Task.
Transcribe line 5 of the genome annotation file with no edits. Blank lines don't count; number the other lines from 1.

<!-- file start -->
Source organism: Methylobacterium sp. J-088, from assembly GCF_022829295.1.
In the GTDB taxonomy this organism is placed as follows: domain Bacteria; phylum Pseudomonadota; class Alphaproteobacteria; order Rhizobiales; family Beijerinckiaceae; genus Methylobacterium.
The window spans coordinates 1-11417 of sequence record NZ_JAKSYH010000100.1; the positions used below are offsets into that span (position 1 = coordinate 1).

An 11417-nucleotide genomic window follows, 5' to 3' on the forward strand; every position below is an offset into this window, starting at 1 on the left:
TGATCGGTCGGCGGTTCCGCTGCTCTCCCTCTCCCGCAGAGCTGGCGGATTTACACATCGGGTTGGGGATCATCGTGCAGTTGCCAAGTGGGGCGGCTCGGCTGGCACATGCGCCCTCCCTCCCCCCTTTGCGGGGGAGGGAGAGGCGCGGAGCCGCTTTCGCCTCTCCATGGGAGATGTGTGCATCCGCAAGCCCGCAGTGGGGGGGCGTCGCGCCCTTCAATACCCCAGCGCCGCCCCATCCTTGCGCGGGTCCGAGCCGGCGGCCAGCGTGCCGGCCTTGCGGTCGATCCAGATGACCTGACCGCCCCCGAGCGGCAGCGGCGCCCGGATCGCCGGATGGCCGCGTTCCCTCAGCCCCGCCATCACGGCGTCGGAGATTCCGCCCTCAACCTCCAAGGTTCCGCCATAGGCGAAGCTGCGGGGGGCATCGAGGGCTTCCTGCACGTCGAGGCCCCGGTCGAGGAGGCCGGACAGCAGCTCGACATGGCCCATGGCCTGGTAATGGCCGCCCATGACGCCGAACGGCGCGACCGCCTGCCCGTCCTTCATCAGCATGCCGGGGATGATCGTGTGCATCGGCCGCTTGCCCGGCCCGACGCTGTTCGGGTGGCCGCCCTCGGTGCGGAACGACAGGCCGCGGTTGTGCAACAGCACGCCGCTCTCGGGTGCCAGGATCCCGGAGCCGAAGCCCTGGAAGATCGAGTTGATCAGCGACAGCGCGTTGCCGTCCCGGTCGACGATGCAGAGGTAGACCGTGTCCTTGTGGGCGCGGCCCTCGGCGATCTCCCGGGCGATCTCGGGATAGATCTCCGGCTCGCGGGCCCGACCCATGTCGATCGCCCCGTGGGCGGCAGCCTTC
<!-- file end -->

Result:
TGATCGGTCGGCGGTTCCGCTGCTCTCCCTCTCCCGCAGAGCTGGCGGATTTACACATCGGGTTGGGGATCATCGTGCAGTTGCCAAGTGGGGCGGCTCGGCTGGCACATGCGCCCTCCCTCCCCCCTTTGCGGGGGAGGGAGAGGCGCGGAGCCGCTTTCGCCTCTCCATGGGAGATGTGTGCATCCGCAAGCCCGCAGTGGGGGGGCGTCGCGCCCTTCAATACCCCAGCGCCGCCCCATCCTTGCGCGGGTCCGAGCCGGCGGCCAGCGTGCCGGCCTTGCGGTCGATCCAGATGACCTGACCGCCCCCGAGCGGCAGCGGCGCCCGGATCGCCGGATGGCCGCGTTCCCTCAGCCCCGCCATCACGGCGTCGGAGATTCCGCCCTCAACCTCCAAGGTTCCGCCATAGGCGAAGCTGCGGGGGGCATCGAGGGCTTCCTGCACGTCGAGGCCCCGGTCGAGGAGGCCGGACAGCAGCTCGACATGGCCCATGGCCTGGTAATGGCCGCCCATGACGCCGAACGGCGCGACCGCCTGCCCGTCCTTCATCAGCATGCCGGGGATGATCGTGTGCATCGGCCGCTTGCCCGGCCCGACGCTGTTCGGGTGGCCGCCCTCGGTGCGGAACGACAGGCCGCGGTTGTGCAACAGCACGCCGCTCTCGGGTGCCAGGATCCCGGAGCCGAAGCCCTGGAAGATCGAGTTGATCAGCGACAGCGCGTTGCCGTCCCGGTCGACGATGCAGAGGTAGACCGTGTCCTTGTGGGCGCGGCCCTCGGCGATCTCCCGGGCGATCTCGGGATAGATCTCCGGCTCGCGGGCCCGACCCATGTCGATCGCCCCGTGGGCGGCAGCCTTC